Complaints About Australian Mobile Phones Increase - But Industry Trend Downwards
Published on: 29th Oct 2012
Note -- this news article is more than a year old.
By: Ian Mansfield
Australian's made 193 702 new telco complaints in 2011 12 a decrease of two percent on the previous year according to the 2012 Telecommunications Industry Ombudsman (TIO) annual report.
Complaints about mobile phones increased by nine percent to 122,834 from 112,376 in 2010-11.
Ombudsman Simon Cohen reported positive signs about improvement in the telco industry late in the 2011-12 financial year. "There has been a clear trend, since April 2012, of reduced complaints, with the last quarter of 2011-12 being our quietest for almost two years," Mr Cohen said. "This is a positive sign that reflects the focus by a number of telcos on improving their customer service."
Mr Cohen said two out of three complaints made to the TIO were about mobile phones, reflecting the rising use of smart phones. Poor coverage, billing disputes and the quality of information given to consumers at the point of sale were common issues in these complaints.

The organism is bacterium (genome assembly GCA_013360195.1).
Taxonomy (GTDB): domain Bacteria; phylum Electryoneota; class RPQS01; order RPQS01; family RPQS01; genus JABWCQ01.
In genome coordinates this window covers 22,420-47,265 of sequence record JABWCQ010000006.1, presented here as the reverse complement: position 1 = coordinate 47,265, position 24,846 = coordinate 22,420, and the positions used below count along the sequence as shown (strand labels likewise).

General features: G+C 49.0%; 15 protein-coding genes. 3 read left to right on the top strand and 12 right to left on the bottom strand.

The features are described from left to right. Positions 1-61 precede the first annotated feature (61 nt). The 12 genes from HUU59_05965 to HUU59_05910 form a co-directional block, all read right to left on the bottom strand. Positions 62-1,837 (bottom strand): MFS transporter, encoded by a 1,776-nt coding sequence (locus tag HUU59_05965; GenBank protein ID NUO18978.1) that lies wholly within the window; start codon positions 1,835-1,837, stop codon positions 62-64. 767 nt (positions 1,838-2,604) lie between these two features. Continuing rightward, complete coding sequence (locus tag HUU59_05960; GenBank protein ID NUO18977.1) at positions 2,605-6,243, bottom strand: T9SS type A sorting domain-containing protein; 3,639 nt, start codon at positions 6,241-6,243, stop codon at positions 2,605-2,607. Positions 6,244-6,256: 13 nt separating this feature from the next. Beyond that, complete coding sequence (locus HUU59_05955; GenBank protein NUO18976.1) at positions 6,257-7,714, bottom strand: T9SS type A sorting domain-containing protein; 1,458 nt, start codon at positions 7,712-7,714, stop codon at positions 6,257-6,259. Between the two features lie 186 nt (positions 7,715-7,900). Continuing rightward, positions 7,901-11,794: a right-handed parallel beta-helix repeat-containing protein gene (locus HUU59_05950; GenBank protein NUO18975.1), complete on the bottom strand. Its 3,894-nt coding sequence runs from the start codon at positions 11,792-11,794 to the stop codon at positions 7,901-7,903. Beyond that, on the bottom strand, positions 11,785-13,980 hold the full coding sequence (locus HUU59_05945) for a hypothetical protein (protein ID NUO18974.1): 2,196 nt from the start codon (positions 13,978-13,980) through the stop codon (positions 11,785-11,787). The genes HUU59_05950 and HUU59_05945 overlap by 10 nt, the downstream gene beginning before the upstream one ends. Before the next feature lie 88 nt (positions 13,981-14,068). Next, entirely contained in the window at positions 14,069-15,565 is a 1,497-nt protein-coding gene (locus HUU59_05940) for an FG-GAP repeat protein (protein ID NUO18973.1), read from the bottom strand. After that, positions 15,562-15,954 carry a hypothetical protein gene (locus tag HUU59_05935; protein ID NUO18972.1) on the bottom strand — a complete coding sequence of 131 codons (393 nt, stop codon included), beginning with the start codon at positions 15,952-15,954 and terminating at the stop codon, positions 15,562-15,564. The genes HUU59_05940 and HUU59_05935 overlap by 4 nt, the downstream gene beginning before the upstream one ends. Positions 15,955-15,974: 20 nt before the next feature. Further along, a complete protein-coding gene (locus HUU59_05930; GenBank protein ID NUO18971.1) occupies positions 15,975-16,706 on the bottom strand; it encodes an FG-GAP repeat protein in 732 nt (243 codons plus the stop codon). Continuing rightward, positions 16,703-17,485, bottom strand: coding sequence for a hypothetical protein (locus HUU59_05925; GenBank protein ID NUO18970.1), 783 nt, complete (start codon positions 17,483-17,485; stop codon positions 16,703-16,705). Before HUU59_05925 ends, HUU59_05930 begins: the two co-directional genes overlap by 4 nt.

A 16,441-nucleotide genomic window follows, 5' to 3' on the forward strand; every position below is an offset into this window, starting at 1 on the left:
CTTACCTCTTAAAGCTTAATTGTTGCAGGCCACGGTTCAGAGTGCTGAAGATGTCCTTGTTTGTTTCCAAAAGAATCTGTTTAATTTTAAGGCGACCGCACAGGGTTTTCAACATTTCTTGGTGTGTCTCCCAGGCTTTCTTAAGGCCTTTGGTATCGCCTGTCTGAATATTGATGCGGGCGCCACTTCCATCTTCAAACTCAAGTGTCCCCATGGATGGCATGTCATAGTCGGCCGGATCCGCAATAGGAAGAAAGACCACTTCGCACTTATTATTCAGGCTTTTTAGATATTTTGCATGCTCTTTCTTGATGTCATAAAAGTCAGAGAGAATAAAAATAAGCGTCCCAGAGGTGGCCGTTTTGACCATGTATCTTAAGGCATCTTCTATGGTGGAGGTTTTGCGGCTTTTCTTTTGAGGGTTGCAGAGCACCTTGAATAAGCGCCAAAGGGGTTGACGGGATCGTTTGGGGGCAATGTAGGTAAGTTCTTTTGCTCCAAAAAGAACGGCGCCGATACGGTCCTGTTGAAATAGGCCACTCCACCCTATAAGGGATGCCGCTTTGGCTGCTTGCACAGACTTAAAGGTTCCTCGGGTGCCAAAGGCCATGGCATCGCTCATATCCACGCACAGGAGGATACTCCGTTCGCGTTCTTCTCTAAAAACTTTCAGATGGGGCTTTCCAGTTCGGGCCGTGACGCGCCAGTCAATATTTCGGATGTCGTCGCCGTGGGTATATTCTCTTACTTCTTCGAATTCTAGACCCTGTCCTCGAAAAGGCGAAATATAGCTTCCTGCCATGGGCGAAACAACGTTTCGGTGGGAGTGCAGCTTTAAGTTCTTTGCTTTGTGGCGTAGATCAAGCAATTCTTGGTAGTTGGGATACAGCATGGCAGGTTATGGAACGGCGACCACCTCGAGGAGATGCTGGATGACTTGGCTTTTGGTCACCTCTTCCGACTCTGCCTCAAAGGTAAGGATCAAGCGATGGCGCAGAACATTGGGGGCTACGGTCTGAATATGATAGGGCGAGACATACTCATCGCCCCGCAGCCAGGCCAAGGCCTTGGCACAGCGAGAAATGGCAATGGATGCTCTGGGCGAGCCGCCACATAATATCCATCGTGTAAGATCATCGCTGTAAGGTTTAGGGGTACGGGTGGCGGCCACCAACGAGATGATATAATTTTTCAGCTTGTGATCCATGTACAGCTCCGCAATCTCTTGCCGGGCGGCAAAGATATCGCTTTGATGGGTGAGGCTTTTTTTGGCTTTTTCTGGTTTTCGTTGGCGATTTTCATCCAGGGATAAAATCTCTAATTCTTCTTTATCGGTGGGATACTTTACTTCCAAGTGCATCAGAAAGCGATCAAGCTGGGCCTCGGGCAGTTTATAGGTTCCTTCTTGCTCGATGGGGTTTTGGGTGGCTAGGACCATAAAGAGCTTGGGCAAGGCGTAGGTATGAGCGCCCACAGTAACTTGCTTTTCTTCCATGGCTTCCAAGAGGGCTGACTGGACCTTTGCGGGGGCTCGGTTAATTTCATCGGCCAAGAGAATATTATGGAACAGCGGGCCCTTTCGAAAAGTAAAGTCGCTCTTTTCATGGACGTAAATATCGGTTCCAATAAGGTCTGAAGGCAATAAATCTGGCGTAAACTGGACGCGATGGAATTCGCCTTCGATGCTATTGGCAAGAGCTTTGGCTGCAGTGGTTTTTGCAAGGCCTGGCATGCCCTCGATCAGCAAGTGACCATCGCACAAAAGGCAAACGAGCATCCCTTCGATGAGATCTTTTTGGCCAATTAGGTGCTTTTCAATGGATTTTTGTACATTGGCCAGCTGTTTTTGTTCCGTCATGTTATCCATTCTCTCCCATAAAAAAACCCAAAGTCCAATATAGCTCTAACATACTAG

The TIO Annual Report highlighted ongoing billing and credit issues related to mobile services as a particular concern. Complaints about bill accuracy and usage charges, and disputes about financial overcommitment, all increased substantially during 2011-12.
"Complaints about unexpectedly high bills and unnecessary financial overcommitment point to the urgent need for strong spend management rules, including those that are included in the new Telecommunications Consumer Protection Code," Mr Cohen said. "While these rules do not apply until 2013, or in certain cases 2014, it is a positive sign that some service providers have already taken steps to introduce better consumer notifications about high usage."
The annual report also shows a rise in complaints about credit default listings. Complaints about consumers being credit default listed while their debt was in dispute increased 18 percent from 3,700 to 4,370. There was also a 16 percent increase in complaints about consumers being credit default listed without proper notification, up from 3,220 to 3,730.
"I am very concerned about the increase in the number of complaints where credit default listings are disputed," Mr Cohen said "Credit listings can have very significant impacts on people - affecting applications for credit, including for housing and personal loans. Any credit default listing should only occur after the correct procedures have been followed."